Next for us is getting everything ready for the bike tour portion of the trip. This will be the first overnight bike tour ever for Chester and Gretel. This will also be one of my first bike tours and certainly my first with two wiener dogs. We can’t wait!
About the Author
Hi, I’m Jessica. I’ve been studying the Dachshund breed since 2007, owned 3 of my own, and shared in the lives of thousands of others through their owner’s stories. When I’m not sharing what I know on this blog, you can find me hiking, camping, and traveling with my adventurous wiener dogs.
That seems like a lot to carry, but I bet you will have fun!
A lot of our gear is the light and compact version. Carrying all of the dogs stuff adds almost 10 lbs though.
Have a fantastic time!! Thanks for the mention. Be safe in all your travels.
Great information. Thanks for the comprehensive post. You’ll make backpacking with dogs much easier for a lot of us.
Thanks. I didn’t want to bore you with the details of each of the items I carry but wanted to still be somewhat thorough. I’ll just say it is a lot ot carry and helps enormously if you look for the lighter and smaller version of some of the items.
Gretel looks so cute making sure she’s on the list of what you’re taking. LOL
Looks like an awesome trip!! We haven’t done camping, but we do day hikes, so not as much stuff is needed, but we always have water and noms!!! 🙂 Have fun!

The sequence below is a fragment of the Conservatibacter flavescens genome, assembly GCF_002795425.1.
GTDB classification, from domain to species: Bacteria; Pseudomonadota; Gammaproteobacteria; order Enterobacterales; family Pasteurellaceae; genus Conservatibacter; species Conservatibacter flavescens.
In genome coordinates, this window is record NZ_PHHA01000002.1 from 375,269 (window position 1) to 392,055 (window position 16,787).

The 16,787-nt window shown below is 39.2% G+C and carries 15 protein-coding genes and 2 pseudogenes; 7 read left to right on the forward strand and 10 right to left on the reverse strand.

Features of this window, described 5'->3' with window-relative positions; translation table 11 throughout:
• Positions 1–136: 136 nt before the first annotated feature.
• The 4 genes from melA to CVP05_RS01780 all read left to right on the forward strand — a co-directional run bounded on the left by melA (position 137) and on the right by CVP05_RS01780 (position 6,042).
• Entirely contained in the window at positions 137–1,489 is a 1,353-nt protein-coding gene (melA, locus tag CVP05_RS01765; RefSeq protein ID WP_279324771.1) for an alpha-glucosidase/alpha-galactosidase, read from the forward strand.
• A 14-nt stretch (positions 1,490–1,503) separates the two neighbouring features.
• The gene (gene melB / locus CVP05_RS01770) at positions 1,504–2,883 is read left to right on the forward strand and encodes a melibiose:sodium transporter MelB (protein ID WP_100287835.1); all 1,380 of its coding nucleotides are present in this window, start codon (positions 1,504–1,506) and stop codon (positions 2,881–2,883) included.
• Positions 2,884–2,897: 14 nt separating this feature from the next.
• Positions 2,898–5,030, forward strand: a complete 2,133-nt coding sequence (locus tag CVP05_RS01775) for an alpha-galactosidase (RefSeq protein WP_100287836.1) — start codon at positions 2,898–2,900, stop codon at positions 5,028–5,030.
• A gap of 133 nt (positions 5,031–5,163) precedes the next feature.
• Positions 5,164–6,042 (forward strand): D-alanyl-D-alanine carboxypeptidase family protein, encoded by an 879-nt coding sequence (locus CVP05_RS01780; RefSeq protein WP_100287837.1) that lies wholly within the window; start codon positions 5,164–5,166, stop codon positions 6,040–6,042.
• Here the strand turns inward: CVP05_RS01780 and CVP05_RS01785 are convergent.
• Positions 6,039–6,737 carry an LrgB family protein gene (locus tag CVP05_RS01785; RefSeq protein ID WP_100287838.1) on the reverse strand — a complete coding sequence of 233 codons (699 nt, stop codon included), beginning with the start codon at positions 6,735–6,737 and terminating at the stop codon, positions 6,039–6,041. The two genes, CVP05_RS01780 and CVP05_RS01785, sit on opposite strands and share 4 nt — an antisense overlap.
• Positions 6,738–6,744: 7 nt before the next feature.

I always bring the 10 essentials even if I am on a dayhike. I liek to think that if I was injured or lost that I could survive at least one night in the woods.
I’m so jealous! I hope you guys have a fantastic time! I look forward to hearing all about it and seeing your pictures. I need to find a camping buddy – you’re lucky, you have one living with you! 🙂
So do you…..Kool and Swift 🙂 We can go car camping sometime…but it may have to wait until next summer when it is warm and sunny again 🙂
It looks like you have everything out and ready to go, Have a great time! Hugs and nose kisses
I’m impressed! My “adventurewieners” are more like “funbutneedallthecomfortsofhome” so we will live vicariously through your trip. I’ll remember your tips for our next car camping adventure though.